Find a Supper Club

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msmarmitelover's Discussions

Do you have to be young and trendy to visit a supper club or pop up?
11 Replies

A journalist friend just asked me this. Of course not I said. I have guests of all different ages. There are probably some in the East of London which are more directed at young trendies but mostly I…Continue

Started this discussion. Last reply by Hari Covert Apr 10, 2012.

The Underground farmer's and craft market: discussion, suggestions, contacts,
8 Replies

Hey ms marmite lover here,This is a place to discuss the market.Any queries, problems, suggestions can be posted here. People can also make contact with each other.One question: did having it at…Continue

Started this discussion. Last reply by Ali Cook May 17, 2011.


msmarmitelover's Page

The English can cook

10 most common cooking mistakes

I'm in the November edition of Glamour magazine (p.86) talking about the most common culinary mistakes. Here are some more pointers that may be helpful.
frying onions, garlic, bay leaves
1) Cooking at the right temperature
If you are frying onions, cook them low and slow. It's going to take longer than you think to caramelise them, up to 45 minutes. But this patient approach will be worth it.
If you are cooking or frying meat or fish, make sure the temperature of the pan and oil is high enough. You want your pan almost smoking before you add your protein. If you try to lift your meat/fish and the pan isn't hot enough, the bottom will stick to the pan.
2) Calibrate your oven.
This is easy. Just because your oven say it goes to a certain temperature, doesn't mean it actually does. Get to know your oven, where the hot patches are, if it heats evenly on both sides, left and right, especially if it is an old oven in a rental property. Improve your kitchen ability by buying a cheap temperature gage. Place it in your oven, on a middle shelf and whack your oven up to its highest temperature. Leave it for at least half an hour to get to the hottest point. If the top temperature of your oven is 280cº/550fº and the gage is 20º lower then you know when reading a recipe to adjust the temperature by 20º. (However, during the research for this piece, I noted that on shopping sites, the temperature of the oven is never mentioned! Surely the most important element?) Remember, if you think you are a bad baker, it may not be you, it might be your oven.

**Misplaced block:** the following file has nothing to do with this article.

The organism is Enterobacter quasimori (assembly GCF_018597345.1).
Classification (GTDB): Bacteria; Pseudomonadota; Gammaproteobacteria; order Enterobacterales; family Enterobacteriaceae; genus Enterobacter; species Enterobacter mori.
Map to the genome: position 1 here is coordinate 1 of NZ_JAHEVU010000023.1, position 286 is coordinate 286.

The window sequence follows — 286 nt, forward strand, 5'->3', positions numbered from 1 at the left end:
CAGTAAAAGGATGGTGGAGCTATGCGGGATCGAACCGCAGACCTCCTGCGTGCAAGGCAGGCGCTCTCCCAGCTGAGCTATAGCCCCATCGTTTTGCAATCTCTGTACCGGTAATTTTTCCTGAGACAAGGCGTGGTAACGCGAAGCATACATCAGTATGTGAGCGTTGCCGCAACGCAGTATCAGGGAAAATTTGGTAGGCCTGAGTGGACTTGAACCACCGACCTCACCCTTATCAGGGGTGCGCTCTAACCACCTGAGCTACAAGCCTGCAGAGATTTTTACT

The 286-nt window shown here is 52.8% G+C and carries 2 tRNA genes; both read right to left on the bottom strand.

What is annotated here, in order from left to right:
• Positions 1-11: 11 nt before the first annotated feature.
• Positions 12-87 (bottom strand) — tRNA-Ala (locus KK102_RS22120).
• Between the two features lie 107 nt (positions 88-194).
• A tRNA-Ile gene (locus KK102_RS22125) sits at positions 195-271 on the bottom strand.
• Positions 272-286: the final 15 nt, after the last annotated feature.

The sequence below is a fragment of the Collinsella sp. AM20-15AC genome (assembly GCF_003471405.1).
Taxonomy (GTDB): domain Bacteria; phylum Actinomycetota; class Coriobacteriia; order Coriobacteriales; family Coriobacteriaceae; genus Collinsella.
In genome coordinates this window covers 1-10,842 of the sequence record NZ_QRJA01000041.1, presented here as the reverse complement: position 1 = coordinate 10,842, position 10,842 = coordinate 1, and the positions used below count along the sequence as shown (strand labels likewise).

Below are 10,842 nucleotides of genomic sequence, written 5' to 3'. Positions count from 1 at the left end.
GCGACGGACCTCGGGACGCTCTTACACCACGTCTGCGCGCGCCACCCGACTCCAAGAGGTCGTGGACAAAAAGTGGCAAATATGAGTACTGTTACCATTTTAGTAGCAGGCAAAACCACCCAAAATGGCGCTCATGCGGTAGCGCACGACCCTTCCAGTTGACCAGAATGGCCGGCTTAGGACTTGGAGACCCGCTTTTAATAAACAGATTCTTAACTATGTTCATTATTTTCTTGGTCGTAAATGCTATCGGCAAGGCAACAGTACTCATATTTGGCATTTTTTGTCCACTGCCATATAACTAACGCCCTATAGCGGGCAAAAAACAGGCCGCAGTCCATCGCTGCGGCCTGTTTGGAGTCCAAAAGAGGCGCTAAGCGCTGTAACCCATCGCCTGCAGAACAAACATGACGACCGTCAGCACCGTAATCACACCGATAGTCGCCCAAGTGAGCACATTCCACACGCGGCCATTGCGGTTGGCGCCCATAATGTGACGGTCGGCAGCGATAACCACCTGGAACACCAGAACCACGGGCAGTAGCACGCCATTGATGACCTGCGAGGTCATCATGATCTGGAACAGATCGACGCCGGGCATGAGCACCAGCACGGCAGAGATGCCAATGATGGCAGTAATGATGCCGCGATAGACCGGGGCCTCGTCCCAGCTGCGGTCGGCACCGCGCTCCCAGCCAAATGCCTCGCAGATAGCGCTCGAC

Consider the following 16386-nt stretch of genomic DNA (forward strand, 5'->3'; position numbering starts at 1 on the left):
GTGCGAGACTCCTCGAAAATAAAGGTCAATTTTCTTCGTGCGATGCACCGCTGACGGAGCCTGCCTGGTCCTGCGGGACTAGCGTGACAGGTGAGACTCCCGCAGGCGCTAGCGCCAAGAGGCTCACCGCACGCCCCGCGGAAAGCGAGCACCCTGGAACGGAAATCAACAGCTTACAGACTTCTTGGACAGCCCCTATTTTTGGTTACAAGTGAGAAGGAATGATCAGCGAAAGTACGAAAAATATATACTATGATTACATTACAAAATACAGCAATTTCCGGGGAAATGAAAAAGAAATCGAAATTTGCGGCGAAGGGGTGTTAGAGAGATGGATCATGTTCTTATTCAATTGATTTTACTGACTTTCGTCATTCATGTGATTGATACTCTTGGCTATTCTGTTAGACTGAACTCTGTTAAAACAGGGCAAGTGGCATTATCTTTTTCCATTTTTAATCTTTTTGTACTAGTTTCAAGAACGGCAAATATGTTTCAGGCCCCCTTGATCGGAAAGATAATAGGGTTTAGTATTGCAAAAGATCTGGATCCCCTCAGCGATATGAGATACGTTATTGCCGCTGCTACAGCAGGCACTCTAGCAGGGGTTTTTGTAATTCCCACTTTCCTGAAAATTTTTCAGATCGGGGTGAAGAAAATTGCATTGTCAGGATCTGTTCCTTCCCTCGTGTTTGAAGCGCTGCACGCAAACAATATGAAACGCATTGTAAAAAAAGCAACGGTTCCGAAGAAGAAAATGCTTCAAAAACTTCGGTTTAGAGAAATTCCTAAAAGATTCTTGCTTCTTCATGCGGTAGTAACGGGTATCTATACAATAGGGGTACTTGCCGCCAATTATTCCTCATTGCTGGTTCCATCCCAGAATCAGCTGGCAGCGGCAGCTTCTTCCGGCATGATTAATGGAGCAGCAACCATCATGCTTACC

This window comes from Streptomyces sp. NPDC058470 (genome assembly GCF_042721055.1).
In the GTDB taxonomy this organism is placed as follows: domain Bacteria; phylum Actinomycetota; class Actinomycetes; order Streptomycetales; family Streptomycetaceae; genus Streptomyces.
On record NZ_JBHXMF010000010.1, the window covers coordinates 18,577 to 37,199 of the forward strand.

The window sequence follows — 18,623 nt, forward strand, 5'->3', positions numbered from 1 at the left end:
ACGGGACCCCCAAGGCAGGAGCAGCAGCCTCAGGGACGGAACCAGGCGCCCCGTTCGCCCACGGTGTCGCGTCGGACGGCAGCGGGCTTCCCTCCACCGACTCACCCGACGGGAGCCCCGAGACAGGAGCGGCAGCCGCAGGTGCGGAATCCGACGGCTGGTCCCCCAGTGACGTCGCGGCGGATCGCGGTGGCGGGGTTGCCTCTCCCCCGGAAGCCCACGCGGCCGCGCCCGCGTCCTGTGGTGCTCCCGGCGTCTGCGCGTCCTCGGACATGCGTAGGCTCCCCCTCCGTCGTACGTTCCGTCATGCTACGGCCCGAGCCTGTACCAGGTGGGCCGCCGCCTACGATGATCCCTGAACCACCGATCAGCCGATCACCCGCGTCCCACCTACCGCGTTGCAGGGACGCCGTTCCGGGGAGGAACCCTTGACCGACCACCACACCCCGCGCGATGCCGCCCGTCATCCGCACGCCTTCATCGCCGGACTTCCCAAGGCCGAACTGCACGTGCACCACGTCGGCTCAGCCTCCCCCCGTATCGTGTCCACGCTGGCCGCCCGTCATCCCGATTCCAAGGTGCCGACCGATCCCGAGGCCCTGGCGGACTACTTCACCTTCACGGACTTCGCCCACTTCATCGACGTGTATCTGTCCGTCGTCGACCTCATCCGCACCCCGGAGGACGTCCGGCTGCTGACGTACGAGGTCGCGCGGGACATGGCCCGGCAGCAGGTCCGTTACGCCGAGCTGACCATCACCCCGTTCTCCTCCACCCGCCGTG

Ultimately it is worth investing good money in this essential bit of kitchen kit which you will be using for years.
3) Taste your food.
One of the biggest mistakes that home cooks make is not tasting their food regularly throughout the cooking and, crucially, under-seasoning. The reason why restaurant food tastes good is because they use plenty of salt. They salt a little bit at the beginning, some more in the middle, then top it up at the end. When they say in recipes, salt to taste, do precisely that. Taste. Salt it. Taste again later. Salt again.You want to salt it so that it doesn't actually need to be salted at the table. AND use good sea salt like Maldons then you will get all the essential minerals too. Restaurants also don't skimp on oil and butter.